Physics-based Modelling of the Radiation Belts

Earth’s radiation belts consist of highly energetic protons and electrons trapped by Earth’s magnetic field in the region of 1.2~8 Re (Earth radii) away from Earth’s center. Highly energetic protons mainly distribute in the inner radiation belt, which typically locates 1.2~2.5 Re away from geocenter. The inner radiation belt is relatively stable, while the outer radiation belt is highly dynamic, which exhibits dramatic variability over timescales from minutes to hours. The inner and outer belts are separated by a slot region at around 2~3 Re where energetic particle flux levels are usually low. Highly energetic electrons in the Earth’s radiation belts are hazardous for satellite equipment.

To understand the dynamic evolution of outer radiation belt, physics-based 3D and 4D Versatile Electron Radiation Belt (VERB) codes are developed by our group. Important mechanisms controlling the dynamic evolution of radiation belts involve radial diffusion, local acceleration, local loss, magnetopause shadowing and electric convection. There are various plasma waves in the inner magnetosphere, such as whistler mode chorus waves, hiss waves, electromagnetic ion cyclotron (EMIC) waves and ULF waves. Wave-particle interactions play an important role in the processes of radial diffusion, local acceleration and local losses. To quantify wave-particle interactions between various types of waves and energetic electrons, bounce-averaged diffusion coefficients are calculated using our Full Diffusion Code (FDC). Then these diffusion coefficient can be utilized in the VERB code to solve the Fokker-Planck equation, which is capable of computing the 1D, 2D, 3D and 4D evolution of the Phase Space Density (PSD) of energetic electrons, as shown in Figure below.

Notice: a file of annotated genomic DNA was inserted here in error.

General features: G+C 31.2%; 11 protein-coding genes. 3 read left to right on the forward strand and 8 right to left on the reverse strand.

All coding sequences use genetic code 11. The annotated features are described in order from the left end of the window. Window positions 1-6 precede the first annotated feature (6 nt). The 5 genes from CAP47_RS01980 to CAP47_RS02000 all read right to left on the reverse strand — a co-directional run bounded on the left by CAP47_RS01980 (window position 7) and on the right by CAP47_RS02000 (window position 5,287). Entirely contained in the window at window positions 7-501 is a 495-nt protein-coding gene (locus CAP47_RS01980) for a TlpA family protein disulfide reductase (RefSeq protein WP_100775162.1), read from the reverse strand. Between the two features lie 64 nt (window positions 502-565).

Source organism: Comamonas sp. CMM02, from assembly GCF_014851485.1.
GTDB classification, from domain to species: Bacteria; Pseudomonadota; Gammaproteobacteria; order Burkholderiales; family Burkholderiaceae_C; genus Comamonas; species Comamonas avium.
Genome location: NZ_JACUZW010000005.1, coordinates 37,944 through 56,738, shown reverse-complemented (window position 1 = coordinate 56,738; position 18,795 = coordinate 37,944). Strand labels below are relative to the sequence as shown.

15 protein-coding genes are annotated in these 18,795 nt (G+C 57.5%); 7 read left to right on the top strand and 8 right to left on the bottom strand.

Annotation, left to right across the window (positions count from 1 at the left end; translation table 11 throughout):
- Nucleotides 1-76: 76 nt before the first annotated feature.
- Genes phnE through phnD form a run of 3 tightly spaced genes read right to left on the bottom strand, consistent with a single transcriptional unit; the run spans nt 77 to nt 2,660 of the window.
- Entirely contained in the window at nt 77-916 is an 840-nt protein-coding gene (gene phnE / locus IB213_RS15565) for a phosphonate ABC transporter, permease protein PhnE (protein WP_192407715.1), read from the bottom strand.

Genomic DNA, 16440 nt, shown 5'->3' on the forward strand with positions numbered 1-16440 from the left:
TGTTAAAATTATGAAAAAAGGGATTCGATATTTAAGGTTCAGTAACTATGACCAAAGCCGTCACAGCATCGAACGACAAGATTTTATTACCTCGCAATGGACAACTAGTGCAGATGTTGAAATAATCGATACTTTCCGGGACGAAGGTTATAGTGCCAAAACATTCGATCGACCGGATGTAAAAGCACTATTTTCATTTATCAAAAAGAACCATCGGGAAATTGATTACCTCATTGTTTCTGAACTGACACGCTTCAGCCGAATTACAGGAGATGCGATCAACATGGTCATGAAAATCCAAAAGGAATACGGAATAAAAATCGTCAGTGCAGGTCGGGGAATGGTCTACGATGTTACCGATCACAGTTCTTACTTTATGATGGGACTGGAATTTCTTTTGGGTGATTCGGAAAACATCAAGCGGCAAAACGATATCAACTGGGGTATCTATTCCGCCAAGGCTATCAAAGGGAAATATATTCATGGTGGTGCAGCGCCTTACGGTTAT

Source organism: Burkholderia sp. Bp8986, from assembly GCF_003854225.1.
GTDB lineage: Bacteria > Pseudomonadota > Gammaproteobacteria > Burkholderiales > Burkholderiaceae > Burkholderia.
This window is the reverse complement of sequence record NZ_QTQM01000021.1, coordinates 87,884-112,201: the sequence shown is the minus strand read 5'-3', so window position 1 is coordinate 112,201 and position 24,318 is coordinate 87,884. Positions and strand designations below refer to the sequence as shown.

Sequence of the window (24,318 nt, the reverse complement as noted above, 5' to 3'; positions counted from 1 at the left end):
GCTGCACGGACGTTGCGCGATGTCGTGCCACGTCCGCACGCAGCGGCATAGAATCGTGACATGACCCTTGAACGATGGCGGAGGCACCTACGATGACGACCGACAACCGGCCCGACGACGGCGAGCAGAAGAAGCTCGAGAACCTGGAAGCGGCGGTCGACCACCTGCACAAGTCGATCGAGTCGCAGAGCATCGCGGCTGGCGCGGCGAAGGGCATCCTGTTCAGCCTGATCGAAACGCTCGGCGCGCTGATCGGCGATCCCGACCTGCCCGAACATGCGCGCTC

Comparison of electron PSD modeled by the VERB code simulations with a multisatellite PSD reanalysis.
Comparison of electron PSD modeled by the VERB code simulations with a multisatellite PSD reanalysis.

The upper image shows the comparison of electron PSD modeled by the VERB code simulations with a multisatellite PSD reanalysis at µ=700MeV/G and K=0.11G0.5RE [Shprits et al., 2011]. From top to bottom: (a) Kp index; (b) multisatellite PSD reanalysis, dashed red and green lines indicate the beginnings of the main and recovery phase of storms; (c) flux variation used at the outer radial boundary of the code, obtained from the CRERES measurement; (d) the radial diffusion only model with losses parameterized as 5/Kp days outside of the plasmasphere and 5 days inside of the plasmasphere; (e) radial and pitch angle diffusion model; (f) 3-D radial, energy, and pitch angle diffusion; (g) 3-D simulation with mixed terms. The white curves show the calculated location of the plasmapause Lpp. [Subbotin et al., 2011].


Profile photo of  Prof. Dr. Yuri Shprits

Prof. Dr. Yuri Shprits
Magnetospheric Physics

Behlertstraße 3a
Building K 3, room 012
14467 Potsdam
tel. +49 331 288-28899